Sturgill Simpson Parlays Absence Into Megafest Headliner Status

photo: Semi Song

When the history books are written about this era in country music, Sturgill Simpson will play an integral role. It’s not that his songs or albums constituted a commercial blockbuster. No singles made it onto radio, let alone in the Top 10. The Gold status for his magum opus Metamodern Sounds in Country Music is admirable, but nothing major compared to the Platinum, Double Platinum, and Triple Platinum legacy of some of his contemporaries and predecessors like Cody Jinks and Tyler Childers.

It was the influence that Sturgill Simpson had on the music that was the difference maker, namely that he opened the doors for folks like Chris Stapleton, Tyler Childers, and Zach Bryan. This is what makes his legacy so important. You can draw a direct line from Sturgill Simpson to the resurgence of quality songs and a more country sound permeating country music today.

Right before the pandemic, Sturgill Simpson and his protégé Tyler Childers were booked on a first-of-its-kind arena tour for 2020. At the time, it was unprecedented that two performers not found on country radio could pull off such a feat. And the fact that many of the dates sold out, and some on multiple nights proved the economic viability of the music.

Unfortunately though, the tour was cut short abruptly due to the pandemic, with all but a few early dates left unfulfilled. Tyler Childers opened the shows, and Sturgill Simpson closed them out as he should have since Sturgill clearly was the senior performer. But at that time, Tyler was perhaps even a larger draw than Sturgill due to the explosion of interest in Tyler’s album Purgatory. It probably wouldn’t have been possible for Sturgill to fill arenas himself, and his album Sound & Fury was polarizing to some country fans.

Then in 2021 when Sturgill Simpson re-appeared performing on Willie Nelson’s Outlaw Festival, he ruptured his vocal cords. This basically facilitated Sturgill’s retirement from touring. And along with fulfilling his five album career pledge with 2021’s The Ballad of Dood & Juanita, Sturgill Simpson basically retired from music in total.

Since then, Sturgill Simpson has been mostly a recluse, appearing in some acting projects, but probably not enough to consider him a full-time actor. He’s also taken some gigs as an album producer. But again, they’ve been more here and there than a full-time gig. At one point Simpson talked about going to college, and has always always said he wants to spend more time with his family. Only one Gold album or not, Simpson surely makes enough mailbox money to not need to tour incessantly.

But you have to tip your hat to Sturgill on how he’s leveraged his absence into top tier headliner status here in 2024. As the old saying goes, absence makes the heart grow fonder. We saw that with the Turnpike Troubadours, who took their indefinite hiatus and parlayed it into headliner status. Now Sturgill Simpson has done something similar.

In late April, Sturgill Simpson announced his first show in three years, and it was as a headliner of the Outside Lands festival in San Francisco, CA, August 9-11. He also revealed that he’d be reuniting the most legendary lineup of his band to play it, including guitarist Laur Joamets, Kevin Black on bass, and Miles Miller on drums.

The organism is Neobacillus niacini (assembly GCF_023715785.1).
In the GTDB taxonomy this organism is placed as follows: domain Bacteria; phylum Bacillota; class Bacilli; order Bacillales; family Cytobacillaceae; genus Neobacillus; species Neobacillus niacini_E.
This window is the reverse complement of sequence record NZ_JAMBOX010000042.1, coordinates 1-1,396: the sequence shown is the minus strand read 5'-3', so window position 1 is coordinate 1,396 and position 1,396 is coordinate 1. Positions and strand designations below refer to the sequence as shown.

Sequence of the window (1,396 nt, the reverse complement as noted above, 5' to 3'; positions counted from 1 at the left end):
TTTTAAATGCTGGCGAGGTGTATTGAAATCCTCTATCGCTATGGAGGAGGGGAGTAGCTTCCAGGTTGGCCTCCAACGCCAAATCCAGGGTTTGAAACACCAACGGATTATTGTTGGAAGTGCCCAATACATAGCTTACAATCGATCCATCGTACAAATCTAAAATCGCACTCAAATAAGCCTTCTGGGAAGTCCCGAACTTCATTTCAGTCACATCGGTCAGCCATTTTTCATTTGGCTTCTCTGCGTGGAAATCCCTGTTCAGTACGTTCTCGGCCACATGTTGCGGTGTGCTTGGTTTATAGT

Then this week as Austin City Limits Fest announced its 2024 lineup for October 4-6 and 11-13, once again Sturgill Simpson’s name populated the largest font right beside bands like Chris Stapleton and Blink-182.

For some Sturgill Simpson fans, soldiering through a multi-genre megafest like ACL, or a more indie rock-oriented fest like Outside Lands is a juice that’s not worth the squeeze. They’d rather see Sturgill Simpson go on a theater/amphitheater tour this summer. But the fact that he likely won’t is the reason he’s able to be booked as a headliner for these shows, and probably earn a pretty penny doing it. It’s kind of genius, as he’s let his legacy achieve a sort of mythological status.

Live music right now is in the make, and festivals are popping up all over the United States to take advantage of it. Unfortunately though, this has also created more competition than we’ve seen in years, including for independent country megafests that in 2022 and 2023 sold out immediately, and in 2024 are struggling to fill capacity since patrons have so many more options.

This has also resulted in a drain for headliner-level talent. Since so many acts can go on their own arena and stadium tours like we’re seeing from Tyler Childers and Zach Bryan, they don’t need to take the festival headliner gig. So the demand for headliners has never been greater, and we’re seeing promoters stretch to find headliners, or stretch to make direct support acts into headliners.

Just like your truck driver buddy who keeps retiring, but then gets pulled out on the road again because the money is so good, Sturgill Simpson is getting enticed out of retirement to take one-off gigs that will probably pay of his grandkids’ mortgages for 90 minutes of work. Well, maybe a bit more with practice and travel time, but you get the point.

Perhaps Sturgill eventually will announce a tour to go along with these megafest headlining gigs. That’s kind of how the Turnpike Troubadours approached their return, first getting people to commit to big shows at Red Rocks and other places before filling out their calendar. But Sturgill doesn’t have to tour. Many people will gladly pay the megafest admittance to see him, and he can add more of these headliner gigs now that the precedent has been set.

Either way, just like Sturgill did when his album A Sailor’s Guide to Earth was nominated for the all-genre Grammy Album of the Year right beside Beyoncé, Drake, Adele, and Justin Bieber, he’s figured out a way to get himself to the forefront of music, despite his underdog status.

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